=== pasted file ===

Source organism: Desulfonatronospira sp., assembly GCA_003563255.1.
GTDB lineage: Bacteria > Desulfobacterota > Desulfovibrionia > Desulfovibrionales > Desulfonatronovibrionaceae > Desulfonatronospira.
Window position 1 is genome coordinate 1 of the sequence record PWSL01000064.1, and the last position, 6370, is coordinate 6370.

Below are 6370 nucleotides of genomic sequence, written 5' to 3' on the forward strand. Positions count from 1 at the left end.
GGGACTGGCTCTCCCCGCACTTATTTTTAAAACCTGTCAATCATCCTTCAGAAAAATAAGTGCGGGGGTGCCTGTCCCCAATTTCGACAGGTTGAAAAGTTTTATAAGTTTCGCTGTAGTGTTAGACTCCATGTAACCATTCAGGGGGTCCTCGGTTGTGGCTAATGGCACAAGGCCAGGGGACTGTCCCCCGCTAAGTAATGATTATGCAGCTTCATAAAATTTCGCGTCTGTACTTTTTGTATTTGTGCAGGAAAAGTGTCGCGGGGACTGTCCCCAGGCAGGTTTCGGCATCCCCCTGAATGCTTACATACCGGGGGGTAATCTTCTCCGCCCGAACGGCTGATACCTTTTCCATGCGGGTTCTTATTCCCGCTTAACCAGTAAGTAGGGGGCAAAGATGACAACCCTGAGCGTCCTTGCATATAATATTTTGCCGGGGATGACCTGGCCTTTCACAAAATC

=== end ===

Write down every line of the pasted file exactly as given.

Source organism: Desulfonatronospira sp., assembly GCA_003563255.1.
GTDB lineage: Bacteria > Desulfobacterota > Desulfovibrionia > Desulfovibrionales > Desulfonatronovibrionaceae > Desulfonatronospira.
Window position 1 is genome coordinate 1 of the sequence record PWSL01000064.1, and the last position, 6370, is coordinate 6370.

Below are 6370 nucleotides of genomic sequence, written 5' to 3' on the forward strand. Positions count from 1 at the left end.
GGGACTGGCTCTCCCCGCACTTATTTTTAAAACCTGTCAATCATCCTTCAGAAAAATAAGTGCGGGGGTGCCTGTCCCCAATTTCGACAGGTTGAAAAGTTTTATAAGTTTCGCTGTAGTGTTAGACTCCATGTAACCATTCAGGGGGTCCTCGGTTGTGGCTAATGGCACAAGGCCAGGGGACTGTCCCCCGCTAAGTAATGATTATGCAGCTTCATAAAATTTCGCGTCTGTACTTTTTGTATTTGTGCAGGAAAAGTGTCGCGGGGACTGTCCCCAGGCAGGTTTCGGCATCCCCCTGAATGCTTACATACCGGGGGGTAATCTTCTCCGCCCGAACGGCTGATACCTTTTCCATGCGGGTTCTTATTCCCGCTTAACCAGTAAGTAGGGGGCAAAGATGACAACCCTGAGCGTCCTTGCATATAATATTTTGCCGGGGATGACCTGGCCTTTCACAAAATC